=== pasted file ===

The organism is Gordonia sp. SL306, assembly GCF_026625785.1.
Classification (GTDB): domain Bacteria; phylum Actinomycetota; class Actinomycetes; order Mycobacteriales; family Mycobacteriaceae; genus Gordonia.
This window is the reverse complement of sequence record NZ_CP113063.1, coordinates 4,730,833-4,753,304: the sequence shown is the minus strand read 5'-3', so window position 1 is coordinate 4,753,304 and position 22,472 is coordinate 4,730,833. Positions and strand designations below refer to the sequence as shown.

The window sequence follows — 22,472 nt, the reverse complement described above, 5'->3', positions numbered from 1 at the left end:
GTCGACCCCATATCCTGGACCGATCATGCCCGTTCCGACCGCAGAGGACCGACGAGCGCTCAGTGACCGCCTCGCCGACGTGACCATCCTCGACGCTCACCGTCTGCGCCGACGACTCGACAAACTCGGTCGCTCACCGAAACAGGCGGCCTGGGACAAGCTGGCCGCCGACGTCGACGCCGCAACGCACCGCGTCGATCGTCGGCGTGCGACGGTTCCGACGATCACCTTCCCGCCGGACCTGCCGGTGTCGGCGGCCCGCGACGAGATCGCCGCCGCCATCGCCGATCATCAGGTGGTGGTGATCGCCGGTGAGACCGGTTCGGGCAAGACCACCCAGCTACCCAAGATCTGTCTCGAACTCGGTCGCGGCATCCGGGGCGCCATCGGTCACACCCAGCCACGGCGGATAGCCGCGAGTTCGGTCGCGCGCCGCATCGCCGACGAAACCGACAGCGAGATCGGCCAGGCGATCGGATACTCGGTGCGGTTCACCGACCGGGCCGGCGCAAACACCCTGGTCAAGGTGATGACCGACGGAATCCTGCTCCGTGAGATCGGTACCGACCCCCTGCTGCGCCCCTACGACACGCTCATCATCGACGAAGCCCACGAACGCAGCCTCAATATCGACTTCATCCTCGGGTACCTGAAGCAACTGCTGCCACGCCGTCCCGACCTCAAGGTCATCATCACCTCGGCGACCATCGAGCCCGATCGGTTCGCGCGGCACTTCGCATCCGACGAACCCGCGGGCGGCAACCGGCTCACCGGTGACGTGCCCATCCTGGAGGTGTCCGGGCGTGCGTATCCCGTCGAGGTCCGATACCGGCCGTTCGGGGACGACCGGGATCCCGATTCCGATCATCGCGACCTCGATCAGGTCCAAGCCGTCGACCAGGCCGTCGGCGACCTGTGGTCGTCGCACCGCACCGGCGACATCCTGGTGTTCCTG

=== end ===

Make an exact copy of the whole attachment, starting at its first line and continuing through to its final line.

The organism is Gordonia sp. SL306, assembly GCF_026625785.1.
Classification (GTDB): domain Bacteria; phylum Actinomycetota; class Actinomycetes; order Mycobacteriales; family Mycobacteriaceae; genus Gordonia.
This window is the reverse complement of sequence record NZ_CP113063.1, coordinates 4,730,833-4,753,304: the sequence shown is the minus strand read 5'-3', so window position 1 is coordinate 4,753,304 and position 22,472 is coordinate 4,730,833. Positions and strand designations below refer to the sequence as shown.

The window sequence follows — 22,472 nt, the reverse complement described above, 5'->3', positions numbered from 1 at the left end:
GTCGACCCCATATCCTGGACCGATCATGCCCGTTCCGACCGCAGAGGACCGACGAGCGCTCAGTGACCGCCTCGCCGACGTGACCATCCTCGACGCTCACCGTCTGCGCCGACGACTCGACAAACTCGGTCGCTCACCGAAACAGGCGGCCTGGGACAAGCTGGCCGCCGACGTCGACGCCGCAACGCACCGCGTCGATCGTCGGCGTGCGACGGTTCCGACGATCACCTTCCCGCCGGACCTGCCGGTGTCGGCGGCCCGCGACGAGATCGCCGCCGCCATCGCCGATCATCAGGTGGTGGTGATCGCCGGTGAGACCGGTTCGGGCAAGACCACCCAGCTACCCAAGATCTGTCTCGAACTCGGTCGCGGCATCCGGGGCGCCATCGGTCACACCCAGCCACGGCGGATAGCCGCGAGTTCGGTCGCGCGCCGCATCGCCGACGAAACCGACAGCGAGATCGGCCAGGCGATCGGATACTCGGTGCGGTTCACCGACCGGGCCGGCGCAAACACCCTGGTCAAGGTGATGACCGACGGAATCCTGCTCCGTGAGATCGGTACCGACCCCCTGCTGCGCCCCTACGACACGCTCATCATCGACGAAGCCCACGAACGCAGCCTCAATATCGACTTCATCCTCGGGTACCTGAAGCAACTGCTGCCACGCCGTCCCGACCTCAAGGTCATCATCACCTCGGCGACCATCGAGCCCGATCGGTTCGCGCGGCACTTCGCATCCGACGAACCCGCGGGCGGCAACCGGCTCACCGGTGACGTGCCCATCCTGGAGGTGTCCGGGCGTGCGTATCCCGTCGAGGTCCGATACCGGCCGTTCGGGGACGACCGGGATCCCGATTCCGATCATCGCGACCTCGATCAGGTCCAAGCCGTCGACCAGGCCGTCGGCGACCTGTGGTCGTCGCACCGCACCGGCGACATCCTGGTGTTCCTG